Copy Editing

Copy editing is a most important and time-consuming task for those involved in the field. It requires the sensitive editorial handling of print material of every kind. And it requires the editor’s close attention to a document’s every detail, its format, and all of its elements; a thorough knowledge of what to look for and of the style to be followed as desired by the author or client; and the ability to make quick, logical, objective, justifiable, and defensible decisions in the correction of spelling, grammar, punctuation, terminology, sentence structure, clarity, conciseness, tone and voice, inconsistencies, and typographical errors. Valued editors are those who know editorial and factual things that others don’t know and who offer keen understanding of an author’s need to advance communication.

To begin with, copy editors are thoroughly familiar with and comfortable applying the universally accepted editorial and typographic marks and symbols—as described in the Chicago Manual of Style and summarized under proofreader’s marks in Merriam-Webster’s Collegiate Dictionary, 11th edition—that are commonly understood by compositors working in English.

The editorial function comprises two processes: mechanical editing and substantive editing. Mechanical editing involves a close reading, with an eye on consistency of capitalization, spelling, and hyphenation and other end-of-line word breaks; agreement between verbs and subjects; scores of other matters of syntax; punctuation; beginning and ending quotation marks and parentheses; number of ellipsis points; numbers given either as figures or as words; and hundreds of other, similar details of grammatical, editorial, and typographic style.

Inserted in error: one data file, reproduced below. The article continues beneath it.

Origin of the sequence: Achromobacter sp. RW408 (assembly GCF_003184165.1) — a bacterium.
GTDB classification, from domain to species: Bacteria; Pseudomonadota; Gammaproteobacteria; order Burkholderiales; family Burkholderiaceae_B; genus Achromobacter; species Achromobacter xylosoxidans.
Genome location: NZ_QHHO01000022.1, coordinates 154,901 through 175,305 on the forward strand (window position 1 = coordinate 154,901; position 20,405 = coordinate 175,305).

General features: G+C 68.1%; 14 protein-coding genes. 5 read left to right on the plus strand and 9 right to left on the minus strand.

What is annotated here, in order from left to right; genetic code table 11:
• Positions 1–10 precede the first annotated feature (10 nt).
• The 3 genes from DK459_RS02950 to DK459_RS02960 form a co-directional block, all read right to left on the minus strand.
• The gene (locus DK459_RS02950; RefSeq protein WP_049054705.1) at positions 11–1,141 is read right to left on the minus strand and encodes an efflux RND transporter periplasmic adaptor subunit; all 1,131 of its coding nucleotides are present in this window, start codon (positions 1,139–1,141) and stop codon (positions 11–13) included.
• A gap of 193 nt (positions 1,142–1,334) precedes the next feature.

In addition to regularizing those details of style, the copy editor is expected to catch infelicities of expression that mar an author’s prose and impede communication. Such matters include but are by no means limited to dangling participles, misplaced modifiers, mixed metaphors, unclear antecedents, unintentional redundancies, faulty attempts at parallel construction, mistaken junction, overuse of an author’s pet word or phrase, unintentional repetition of words, race or gender or geographic bias, and hyphenating in the predicate, unless, of course, the hyphenated term is an entry in the dictionary and therefore permanently hyphenated in every grammatical case. Job seekers, especially, need to attend to such details in their executive résumé.

The second, nonmechanical, process—called substantive editing—involves rewriting, reorganizing, or suggesting more-effective ways to present material.

o Editors identify by instinct and learn from their experience how much of this kind of editing to do on a particular document.

o Experienced editors recognize and do not tamper with an author’s unusual figures of speech or idiomatic usage that is pertinent to a work.

o They preserve the author’s voice with a view toward the faithful reproduction of the author’s manuscript.

o They silently correct inconsistencies, misusages, and misspellings solely for the purpose of clarifying the unclear.

o They know when to go ahead and make an editorial change or simply suggest it to the author.

o They know when to delete a repetition, when to change it for variation, and when to merely point it out to the author or to job seeker on an executive résumé.

o They respect an author’s right to expect conscientious, intelligent editorial help.

o They never make queries that sound stupid, naive, or pedantic or that seem to reflect upon an author’s scholarly ability or powers of interpretation.

* Adapted from the Chicago Manual of Style

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